Opioid addiction in Roane County is getting out of control, according to Sheriff Jack Stockton.

He said their office handles up to 1,200 calls a year with 65 percent involving drug related crimes, specifically opioids and methamphetamine.

His deputies, like Brooke Barger, said it's been tough seeing familiar faces fall victim to the cycle of abuse. Barger said almost every call she goes on, she comes across opiate-related drugs.

"It

really tugs at your heartstrings," she said.

It's a problem that hits home for Sheriff Stockton as his son has been in and out of jail since he was 18 years old because of an addiction to opioid drugs.

"He got

messed up with a family that was involved with selling the pills, cooking methamphetamine, and he just went downhill from there. He's in his mid 30's now. We haven't spoken or seen each other in almost 4 years. He's locked up now. He's just like one of the people locked up here. The cycle can't be broken," Sheriff Stockton shared, as he cleared his throat.

It's heartbreaking for Stockton, knowing his son is stuck in the cycle of abuse and he's done everything he can to help him.

"Emotionally, it's hard to come to work and keep a positive attitude and a smile on your face and when you go back in the jail, and see people that remind you of your son and that addiction," Stockton said, "It makes you sad in your heart. And you bleed for them and I do have compassion even on every inmate here. And I guess it's because of the personal issues I've dealt with in my own family."

Instead of dwelling on the hurt and pain, Sheriff Stockton is using his son's addiction to fuel the fight and motivate his deputies to stay diligent on duty.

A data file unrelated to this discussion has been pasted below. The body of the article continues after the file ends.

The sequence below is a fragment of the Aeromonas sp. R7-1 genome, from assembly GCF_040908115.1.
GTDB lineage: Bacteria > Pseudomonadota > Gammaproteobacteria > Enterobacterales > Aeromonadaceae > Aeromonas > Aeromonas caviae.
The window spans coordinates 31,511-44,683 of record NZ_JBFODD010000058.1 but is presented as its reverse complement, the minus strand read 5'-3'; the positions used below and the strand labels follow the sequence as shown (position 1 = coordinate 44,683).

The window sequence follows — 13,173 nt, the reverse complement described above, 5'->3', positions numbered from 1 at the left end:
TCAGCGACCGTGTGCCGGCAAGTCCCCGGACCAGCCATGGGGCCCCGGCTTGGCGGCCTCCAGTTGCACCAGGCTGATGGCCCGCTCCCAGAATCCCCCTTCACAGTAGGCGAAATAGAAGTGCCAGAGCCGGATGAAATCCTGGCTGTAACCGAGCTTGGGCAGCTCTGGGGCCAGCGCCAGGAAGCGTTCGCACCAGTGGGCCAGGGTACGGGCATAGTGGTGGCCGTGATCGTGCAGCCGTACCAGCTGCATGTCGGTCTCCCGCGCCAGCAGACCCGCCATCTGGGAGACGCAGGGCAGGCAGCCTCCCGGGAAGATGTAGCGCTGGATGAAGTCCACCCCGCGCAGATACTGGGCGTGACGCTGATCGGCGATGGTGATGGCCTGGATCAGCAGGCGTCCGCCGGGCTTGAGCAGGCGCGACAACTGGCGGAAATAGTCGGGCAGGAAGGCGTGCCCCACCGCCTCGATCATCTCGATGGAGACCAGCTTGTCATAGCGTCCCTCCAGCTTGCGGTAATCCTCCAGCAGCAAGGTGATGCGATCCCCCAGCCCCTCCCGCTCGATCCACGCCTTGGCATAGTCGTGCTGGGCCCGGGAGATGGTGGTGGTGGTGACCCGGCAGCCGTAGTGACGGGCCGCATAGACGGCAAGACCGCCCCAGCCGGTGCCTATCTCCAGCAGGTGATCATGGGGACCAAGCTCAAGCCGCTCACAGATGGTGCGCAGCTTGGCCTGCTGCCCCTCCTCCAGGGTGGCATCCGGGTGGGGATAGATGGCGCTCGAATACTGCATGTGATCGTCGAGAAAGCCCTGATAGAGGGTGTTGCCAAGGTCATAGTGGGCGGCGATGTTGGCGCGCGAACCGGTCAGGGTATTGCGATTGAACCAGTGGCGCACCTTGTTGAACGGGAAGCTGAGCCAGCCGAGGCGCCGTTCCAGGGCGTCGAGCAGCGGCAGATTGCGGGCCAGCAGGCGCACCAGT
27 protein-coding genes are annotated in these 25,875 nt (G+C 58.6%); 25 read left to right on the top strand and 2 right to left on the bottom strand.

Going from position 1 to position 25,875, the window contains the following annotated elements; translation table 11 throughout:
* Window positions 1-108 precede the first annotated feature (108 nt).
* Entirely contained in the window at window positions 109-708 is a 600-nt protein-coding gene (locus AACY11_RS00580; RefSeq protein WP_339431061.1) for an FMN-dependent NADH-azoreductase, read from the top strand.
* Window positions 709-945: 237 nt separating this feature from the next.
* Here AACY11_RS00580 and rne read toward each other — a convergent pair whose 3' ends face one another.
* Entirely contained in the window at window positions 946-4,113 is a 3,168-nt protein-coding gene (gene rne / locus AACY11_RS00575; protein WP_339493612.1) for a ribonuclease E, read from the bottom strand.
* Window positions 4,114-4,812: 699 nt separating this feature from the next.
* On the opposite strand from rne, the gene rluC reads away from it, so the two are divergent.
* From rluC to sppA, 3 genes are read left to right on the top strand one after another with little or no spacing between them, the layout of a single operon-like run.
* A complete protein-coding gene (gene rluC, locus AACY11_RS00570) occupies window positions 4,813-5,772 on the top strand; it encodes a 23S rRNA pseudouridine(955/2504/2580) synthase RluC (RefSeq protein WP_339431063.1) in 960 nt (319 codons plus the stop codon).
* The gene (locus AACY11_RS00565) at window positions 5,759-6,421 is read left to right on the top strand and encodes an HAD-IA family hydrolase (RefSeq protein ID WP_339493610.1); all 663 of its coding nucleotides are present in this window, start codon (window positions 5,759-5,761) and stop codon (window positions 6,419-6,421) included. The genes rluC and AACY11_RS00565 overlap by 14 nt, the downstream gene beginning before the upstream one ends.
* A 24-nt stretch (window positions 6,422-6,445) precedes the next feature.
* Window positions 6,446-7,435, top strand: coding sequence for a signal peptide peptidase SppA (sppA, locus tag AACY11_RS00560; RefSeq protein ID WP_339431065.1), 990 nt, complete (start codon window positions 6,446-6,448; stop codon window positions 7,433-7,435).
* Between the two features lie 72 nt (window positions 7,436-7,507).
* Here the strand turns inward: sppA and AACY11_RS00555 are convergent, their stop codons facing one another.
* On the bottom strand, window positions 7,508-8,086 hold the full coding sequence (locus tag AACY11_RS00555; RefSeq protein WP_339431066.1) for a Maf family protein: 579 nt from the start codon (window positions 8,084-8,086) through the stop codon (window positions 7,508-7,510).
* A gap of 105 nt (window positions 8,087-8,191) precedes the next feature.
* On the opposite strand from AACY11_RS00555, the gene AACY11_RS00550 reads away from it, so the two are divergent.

"It's an ongoing battle and anytime you have an epidemic that surfaces you have to learn how to deal with it, by being proactive," Sheriff Stockton shared.

He said the opiate problem is trickling down into every corner in his community, including the jail.

"All of them, back there, have drug issues and drug problems. I'd say 95 percent probably," Stockton said.

According to Sheriff Stockton, the Roane County Jail is 110 percent full. He said they are a 170 bed facility but they've been up to 260 people in the last several years.

"It's a vicious cycle and it never ends. The repeat, the recidivism rate in Roane County is probably 85 to 90%," he shared.

While Sheriff Stockton said he doesn't have an exact answer to the growing opioid epidemic, he said it's important to continue to stay positive because he has a job to do and he has a son he loves and cares about.

"You do have emotions and a lot of people don’t think we do but we do and we bleed like every one else and we hurt like every body else and it’s society that keeps us going. All of the people that we know may be the only breathe of life or hope that they have to something positive for them," Stockton shared.